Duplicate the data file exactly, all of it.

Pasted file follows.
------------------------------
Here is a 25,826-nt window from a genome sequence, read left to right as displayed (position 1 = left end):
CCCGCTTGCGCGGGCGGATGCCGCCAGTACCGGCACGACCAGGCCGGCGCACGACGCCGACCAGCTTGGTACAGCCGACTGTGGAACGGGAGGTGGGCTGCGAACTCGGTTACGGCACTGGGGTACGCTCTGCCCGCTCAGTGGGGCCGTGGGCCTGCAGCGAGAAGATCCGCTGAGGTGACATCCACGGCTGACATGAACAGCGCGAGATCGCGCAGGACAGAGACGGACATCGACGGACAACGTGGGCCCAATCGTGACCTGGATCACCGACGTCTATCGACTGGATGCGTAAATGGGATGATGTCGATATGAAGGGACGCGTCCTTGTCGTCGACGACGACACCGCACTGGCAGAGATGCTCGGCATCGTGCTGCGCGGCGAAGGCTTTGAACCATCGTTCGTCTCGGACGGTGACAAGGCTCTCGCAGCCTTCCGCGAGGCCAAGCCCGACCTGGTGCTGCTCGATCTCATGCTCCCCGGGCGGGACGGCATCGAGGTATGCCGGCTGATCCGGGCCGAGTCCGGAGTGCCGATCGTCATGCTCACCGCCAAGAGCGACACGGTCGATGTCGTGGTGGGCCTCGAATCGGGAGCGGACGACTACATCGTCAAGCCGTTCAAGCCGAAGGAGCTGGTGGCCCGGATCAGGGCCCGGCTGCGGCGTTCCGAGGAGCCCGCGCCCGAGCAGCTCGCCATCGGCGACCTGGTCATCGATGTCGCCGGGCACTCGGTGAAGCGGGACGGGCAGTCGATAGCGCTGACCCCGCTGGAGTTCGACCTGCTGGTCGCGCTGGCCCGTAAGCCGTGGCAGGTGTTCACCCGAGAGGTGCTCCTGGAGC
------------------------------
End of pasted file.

Here is a 25,826-nt window from a genome sequence, read left to right as displayed (position 1 = left end):
CCCGCTTGCGCGGGCGGATGCCGCCAGTACCGGCACGACCAGGCCGGCGCACGACGCCGACCAGCTTGGTACAGCCGACTGTGGAACGGGAGGTGGGCTGCGAACTCGGTTACGGCACTGGGGTACGCTCTGCCCGCTCAGTGGGGCCGTGGGCCTGCAGCGAGAAGATCCGCTGAGGTGACATCCACGGCTGACATGAACAGCGCGAGATCGCGCAGGACAGAGACGGACATCGACGGACAACGTGGGCCCAATCGTGACCTGGATCACCGACGTCTATCGACTGGATGCGTAAATGGGATGATGTCGATATGAAGGGACGCGTCCTTGTCGTCGACGACGACACCGCACTGGCAGAGATGCTCGGCATCGTGCTGCGCGGCGAAGGCTTTGAACCATCGTTCGTCTCGGACGGTGACAAGGCTCTCGCAGCCTTCCGCGAGGCCAAGCCCGACCTGGTGCTGCTCGATCTCATGCTCCCCGGGCGGGACGGCATCGAGGTATGCCGGCTGATCCGGGCCGAGTCCGGAGTGCCGATCGTCATGCTCACCGCCAAGAGCGACACGGTCGATGTCGTGGTGGGCCTCGAATCGGGAGCGGACGACTACATCGTCAAGCCGTTCAAGCCGAAGGAGCTGGTGGCCCGGATCAGGGCCCGGCTGCGGCGTTCCGAGGAGCCCGCGCCCGAGCAGCTCGCCATCGGCGACCTGGTCATCGATGTCGCCGGGCACTCGGTGAAGCGGGACGGGCAGTCGATAGCGCTGACCCCGCTGGAGTTCGACCTGCTGGTCGCGCTGGCCCGTAAGCCGTGGCAGGTGTTCACCCGAGAGGTGCTCCTGGAGC